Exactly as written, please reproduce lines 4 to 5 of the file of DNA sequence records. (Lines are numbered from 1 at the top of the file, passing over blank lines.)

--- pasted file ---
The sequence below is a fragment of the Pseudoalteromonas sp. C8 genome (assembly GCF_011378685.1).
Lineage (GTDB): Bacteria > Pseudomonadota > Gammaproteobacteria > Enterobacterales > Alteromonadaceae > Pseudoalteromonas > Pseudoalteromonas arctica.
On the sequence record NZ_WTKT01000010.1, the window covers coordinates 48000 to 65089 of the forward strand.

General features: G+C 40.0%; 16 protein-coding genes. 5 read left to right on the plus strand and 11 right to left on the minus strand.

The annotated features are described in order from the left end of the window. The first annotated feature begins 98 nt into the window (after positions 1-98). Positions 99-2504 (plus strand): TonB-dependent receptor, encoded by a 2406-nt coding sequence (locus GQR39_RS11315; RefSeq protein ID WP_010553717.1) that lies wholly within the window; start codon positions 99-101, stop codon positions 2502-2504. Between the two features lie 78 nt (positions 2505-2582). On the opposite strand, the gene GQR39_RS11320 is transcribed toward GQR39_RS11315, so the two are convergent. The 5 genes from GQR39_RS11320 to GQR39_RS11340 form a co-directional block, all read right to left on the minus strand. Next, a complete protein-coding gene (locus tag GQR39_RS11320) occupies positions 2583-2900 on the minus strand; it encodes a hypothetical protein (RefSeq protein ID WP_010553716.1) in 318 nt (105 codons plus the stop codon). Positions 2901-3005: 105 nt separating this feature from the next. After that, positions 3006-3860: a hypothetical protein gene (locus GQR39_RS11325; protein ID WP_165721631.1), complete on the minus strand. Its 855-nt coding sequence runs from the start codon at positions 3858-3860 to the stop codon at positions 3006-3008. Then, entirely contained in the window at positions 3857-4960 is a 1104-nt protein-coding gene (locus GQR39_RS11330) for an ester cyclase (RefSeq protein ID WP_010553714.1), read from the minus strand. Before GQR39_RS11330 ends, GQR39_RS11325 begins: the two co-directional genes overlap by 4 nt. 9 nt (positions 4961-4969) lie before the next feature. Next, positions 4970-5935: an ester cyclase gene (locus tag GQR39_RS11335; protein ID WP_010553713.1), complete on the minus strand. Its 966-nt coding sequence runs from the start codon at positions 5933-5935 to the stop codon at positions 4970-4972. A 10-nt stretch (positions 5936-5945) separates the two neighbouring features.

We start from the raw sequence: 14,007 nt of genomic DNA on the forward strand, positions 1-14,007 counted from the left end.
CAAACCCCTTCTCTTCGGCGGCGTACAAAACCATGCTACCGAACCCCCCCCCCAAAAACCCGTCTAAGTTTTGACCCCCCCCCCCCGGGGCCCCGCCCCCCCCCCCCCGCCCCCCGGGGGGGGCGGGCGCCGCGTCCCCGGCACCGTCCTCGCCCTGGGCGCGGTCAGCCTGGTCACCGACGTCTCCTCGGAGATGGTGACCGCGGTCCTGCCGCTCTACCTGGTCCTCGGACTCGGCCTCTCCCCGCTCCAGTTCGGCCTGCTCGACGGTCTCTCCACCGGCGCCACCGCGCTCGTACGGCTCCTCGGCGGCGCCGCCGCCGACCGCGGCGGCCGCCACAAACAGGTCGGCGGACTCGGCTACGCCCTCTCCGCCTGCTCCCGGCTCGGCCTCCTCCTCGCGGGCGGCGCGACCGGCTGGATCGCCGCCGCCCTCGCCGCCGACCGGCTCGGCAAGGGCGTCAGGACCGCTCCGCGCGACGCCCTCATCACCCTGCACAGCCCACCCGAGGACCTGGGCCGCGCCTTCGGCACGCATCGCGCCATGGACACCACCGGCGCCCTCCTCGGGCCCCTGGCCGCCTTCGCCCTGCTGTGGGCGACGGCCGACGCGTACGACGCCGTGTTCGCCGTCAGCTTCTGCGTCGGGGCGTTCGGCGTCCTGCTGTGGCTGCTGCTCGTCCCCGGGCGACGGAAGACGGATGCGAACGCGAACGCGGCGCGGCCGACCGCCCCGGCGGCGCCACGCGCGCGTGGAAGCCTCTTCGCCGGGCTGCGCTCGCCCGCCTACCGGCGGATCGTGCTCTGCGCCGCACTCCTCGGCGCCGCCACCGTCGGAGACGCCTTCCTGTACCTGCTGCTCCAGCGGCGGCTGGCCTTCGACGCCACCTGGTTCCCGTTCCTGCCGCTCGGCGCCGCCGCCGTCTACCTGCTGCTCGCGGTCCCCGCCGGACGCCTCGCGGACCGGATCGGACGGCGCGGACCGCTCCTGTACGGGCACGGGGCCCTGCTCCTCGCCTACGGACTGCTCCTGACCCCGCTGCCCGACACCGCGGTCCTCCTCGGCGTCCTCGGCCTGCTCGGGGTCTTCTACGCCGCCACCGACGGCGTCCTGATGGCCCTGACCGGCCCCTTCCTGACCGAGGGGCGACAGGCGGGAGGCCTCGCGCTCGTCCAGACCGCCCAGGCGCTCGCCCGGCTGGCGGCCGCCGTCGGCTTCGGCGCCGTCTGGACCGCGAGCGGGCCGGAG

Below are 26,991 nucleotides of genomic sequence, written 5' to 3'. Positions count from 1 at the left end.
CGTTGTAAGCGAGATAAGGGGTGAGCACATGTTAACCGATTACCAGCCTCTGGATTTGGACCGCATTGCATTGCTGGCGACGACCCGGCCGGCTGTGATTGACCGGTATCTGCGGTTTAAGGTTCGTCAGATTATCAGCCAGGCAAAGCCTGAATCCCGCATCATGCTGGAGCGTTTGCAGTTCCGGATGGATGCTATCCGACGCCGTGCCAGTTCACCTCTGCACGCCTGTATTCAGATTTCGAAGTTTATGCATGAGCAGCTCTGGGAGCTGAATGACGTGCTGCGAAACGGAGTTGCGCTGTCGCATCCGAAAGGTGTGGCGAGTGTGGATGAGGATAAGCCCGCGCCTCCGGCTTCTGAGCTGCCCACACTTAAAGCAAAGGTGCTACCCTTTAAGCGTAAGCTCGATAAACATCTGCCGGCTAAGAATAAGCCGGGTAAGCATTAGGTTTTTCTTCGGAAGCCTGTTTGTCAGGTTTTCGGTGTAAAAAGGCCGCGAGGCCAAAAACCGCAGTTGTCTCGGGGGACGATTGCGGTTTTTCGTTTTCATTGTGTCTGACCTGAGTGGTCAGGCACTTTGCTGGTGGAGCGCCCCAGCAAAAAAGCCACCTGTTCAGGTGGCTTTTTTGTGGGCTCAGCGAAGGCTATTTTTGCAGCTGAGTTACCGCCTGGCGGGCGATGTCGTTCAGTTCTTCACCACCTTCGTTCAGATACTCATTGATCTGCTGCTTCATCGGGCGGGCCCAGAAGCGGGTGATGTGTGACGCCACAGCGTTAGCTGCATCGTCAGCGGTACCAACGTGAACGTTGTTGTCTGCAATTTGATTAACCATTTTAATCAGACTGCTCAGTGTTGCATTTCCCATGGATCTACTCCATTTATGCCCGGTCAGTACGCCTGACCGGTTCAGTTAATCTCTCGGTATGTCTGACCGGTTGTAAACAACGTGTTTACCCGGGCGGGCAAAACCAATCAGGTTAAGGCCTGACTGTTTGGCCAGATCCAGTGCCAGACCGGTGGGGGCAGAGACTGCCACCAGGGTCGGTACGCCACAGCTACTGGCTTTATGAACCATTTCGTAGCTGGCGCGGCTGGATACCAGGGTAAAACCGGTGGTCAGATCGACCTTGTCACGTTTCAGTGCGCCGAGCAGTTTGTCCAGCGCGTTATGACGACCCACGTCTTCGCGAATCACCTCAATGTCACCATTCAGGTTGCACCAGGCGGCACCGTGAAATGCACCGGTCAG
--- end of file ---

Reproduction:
General features: G+C 40.0%; 16 protein-coding genes. 5 read left to right on the plus strand and 11 right to left on the minus strand.

The annotated features are described in order from the left end of the window. The first annotated feature begins 98 nt into the window (after positions 1-98). Positions 99-2504 (plus strand): TonB-dependent receptor, encoded by a 2406-nt coding sequence (locus GQR39_RS11315; RefSeq protein ID WP_010553717.1) that lies wholly within the window; start codon positions 99-101, stop codon positions 2502-2504. Between the two features lie 78 nt (positions 2505-2582). On the opposite strand, the gene GQR39_RS11320 is transcribed toward GQR39_RS11315, so the two are convergent. The 5 genes from GQR39_RS11320 to GQR39_RS11340 form a co-directional block, all read right to left on the minus strand. Next, a complete protein-coding gene (locus tag GQR39_RS11320) occupies positions 2583-2900 on the minus strand; it encodes a hypothetical protein (RefSeq protein ID WP_010553716.1) in 318 nt (105 codons plus the stop codon). Positions 2901-3005: 105 nt separating this feature from the next. After that, positions 3006-3860: a hypothetical protein gene (locus GQR39_RS11325; protein ID WP_165721631.1), complete on the minus strand. Its 855-nt coding sequence runs from the start codon at positions 3858-3860 to the stop codon at positions 3006-3008. Then, entirely contained in the window at positions 3857-4960 is a 1104-nt protein-coding gene (locus GQR39_RS11330) for an ester cyclase (RefSeq protein ID WP_010553714.1), read from the minus strand. Before GQR39_RS11330 ends, GQR39_RS11325 begins: the two co-directional genes overlap by 4 nt. 9 nt (positions 4961-4969) lie before the next feature. Next, positions 4970-5935: an ester cyclase gene (locus tag GQR39_RS11335; protein ID WP_010553713.1), complete on the minus strand. Its 966-nt coding sequence runs from the start codon at positions 5933-5935 to the stop codon at positions 4970-4972. A 10-nt stretch (positions 5936-5945) separates the two neighbouring features.